To celebrate the success of the movie, we’ve looked back through the history books to bring you five things you may not know about the Jurassic Park franchise.
Harrison Ford has always had a great working relationship with Steven Spielberg and his partner in crime George Lucas. Not only was he the star of Spielberg’s ode to adventure serials of the 1930s and 40s, Raiders of the Lost Ark and its subsequent Indiana Jones sequels, but he was also featured in American Graffiti and the Star Wars trilogy, the products of George Lucas. »
- Luke Owen
“What I’m looking for is someone who can contribute to what England has given to the world: culture, sophistication, genius – a little bit more than an ’ot dog, know what I mean?” John Mackenzie’s classic British thriller, from a rip-roaring script by Barrie Keeffe, nearly went straight to TV and only ended up in cinemas thanks to the intervention of George Harrison’s HandMade Films. Today it stands as a prophetic classic, as groundbreaking as Get Carter, as quotable as Withnail & I (“Shut up you long streak of paralysed piss”).
Bob Hoskins and Helen Mirren are magnificent as the lord and lady of their underworld manor, attempting to develop London Docklands in a pre-Canary Wharf world, caught between American investors and Ira bombs. Phil Meheux »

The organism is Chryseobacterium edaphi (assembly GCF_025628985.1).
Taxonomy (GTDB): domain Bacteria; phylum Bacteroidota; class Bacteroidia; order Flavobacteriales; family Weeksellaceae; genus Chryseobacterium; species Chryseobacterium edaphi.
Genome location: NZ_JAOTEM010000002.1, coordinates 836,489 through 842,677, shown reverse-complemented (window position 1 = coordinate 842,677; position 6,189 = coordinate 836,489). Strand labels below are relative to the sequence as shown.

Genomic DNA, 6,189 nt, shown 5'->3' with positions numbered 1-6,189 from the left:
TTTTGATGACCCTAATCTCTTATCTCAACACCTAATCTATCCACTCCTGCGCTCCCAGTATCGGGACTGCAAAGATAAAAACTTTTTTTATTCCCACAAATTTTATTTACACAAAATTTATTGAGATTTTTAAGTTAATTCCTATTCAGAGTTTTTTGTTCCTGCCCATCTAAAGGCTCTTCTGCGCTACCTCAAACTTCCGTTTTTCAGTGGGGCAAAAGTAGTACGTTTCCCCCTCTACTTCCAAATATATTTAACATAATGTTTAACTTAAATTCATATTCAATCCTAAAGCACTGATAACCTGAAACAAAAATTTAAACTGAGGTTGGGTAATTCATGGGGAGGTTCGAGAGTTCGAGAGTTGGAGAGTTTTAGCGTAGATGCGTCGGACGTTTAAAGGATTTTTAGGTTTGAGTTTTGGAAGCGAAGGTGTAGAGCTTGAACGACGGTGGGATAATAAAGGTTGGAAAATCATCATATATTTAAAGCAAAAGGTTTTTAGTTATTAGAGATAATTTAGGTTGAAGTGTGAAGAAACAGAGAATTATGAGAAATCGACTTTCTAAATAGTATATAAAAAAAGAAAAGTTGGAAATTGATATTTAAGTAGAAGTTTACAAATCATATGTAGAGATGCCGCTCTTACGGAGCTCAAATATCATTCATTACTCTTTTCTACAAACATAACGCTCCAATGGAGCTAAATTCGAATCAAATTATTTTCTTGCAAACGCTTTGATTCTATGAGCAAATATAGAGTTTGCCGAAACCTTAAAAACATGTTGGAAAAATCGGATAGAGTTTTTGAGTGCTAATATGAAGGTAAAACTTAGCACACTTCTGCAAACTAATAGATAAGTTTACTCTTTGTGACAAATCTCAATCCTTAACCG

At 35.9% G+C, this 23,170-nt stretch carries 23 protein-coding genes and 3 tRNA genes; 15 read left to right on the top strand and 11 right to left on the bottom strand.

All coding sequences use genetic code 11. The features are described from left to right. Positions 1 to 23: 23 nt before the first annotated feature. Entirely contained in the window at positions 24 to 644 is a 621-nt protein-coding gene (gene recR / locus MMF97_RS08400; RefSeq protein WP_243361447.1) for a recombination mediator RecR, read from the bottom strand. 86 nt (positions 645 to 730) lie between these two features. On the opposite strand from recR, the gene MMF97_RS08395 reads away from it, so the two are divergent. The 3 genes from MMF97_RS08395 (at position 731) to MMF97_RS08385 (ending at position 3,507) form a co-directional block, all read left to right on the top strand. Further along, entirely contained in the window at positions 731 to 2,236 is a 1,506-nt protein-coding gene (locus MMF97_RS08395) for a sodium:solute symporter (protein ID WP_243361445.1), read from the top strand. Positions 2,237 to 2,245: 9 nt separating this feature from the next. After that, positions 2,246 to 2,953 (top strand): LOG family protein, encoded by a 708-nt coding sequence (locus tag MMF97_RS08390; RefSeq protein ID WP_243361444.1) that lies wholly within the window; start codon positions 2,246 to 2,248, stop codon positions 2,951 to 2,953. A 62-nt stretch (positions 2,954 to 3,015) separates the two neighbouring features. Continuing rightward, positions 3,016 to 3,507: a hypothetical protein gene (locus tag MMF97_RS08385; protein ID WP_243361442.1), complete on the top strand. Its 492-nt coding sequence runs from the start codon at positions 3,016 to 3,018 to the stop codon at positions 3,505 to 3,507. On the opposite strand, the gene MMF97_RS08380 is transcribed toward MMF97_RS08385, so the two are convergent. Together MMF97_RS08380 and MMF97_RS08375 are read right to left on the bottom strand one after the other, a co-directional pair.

- Mark Kermode, Observer film critic
“This country’s a worse risk than Cuba! It’s a banana republic!” That is how Britain is brusquely described in the classic Brit gangster melodrama from 1980, now on rerelease, written by Barrie Keeffe and directed by John Mackenzie. It features a criminal property developer in trouble with rich Americans and the Ira. (A modern-day remake would turn them into Russians and Islamic State.) The film has dated a bit, but it’s surprising how very cleverly it intuits the property boom of London in 2015, and its yearning to be at the centre of a globalised economy, while at the same time absorbing both 70s drear and 80s aspiration. Bob Hoskins (below) is East End geezer Harold Shand – pop-eyed, nervy and insecure about his imminent big »
- Peter Bradshaw
The classic thriller predicted the rise of Thatcherism and the transformation of London’s Docklands into an area of unbridled commerce. For the re-release of the film, I revisited the streets where mobsters once ran wild
At the start of The Long Good Friday, Harold Shand flew in on Concorde. Shand was old-school: a London ganglord played by Bob Hoskins, back home after a New York business trip to find his empire being gutted.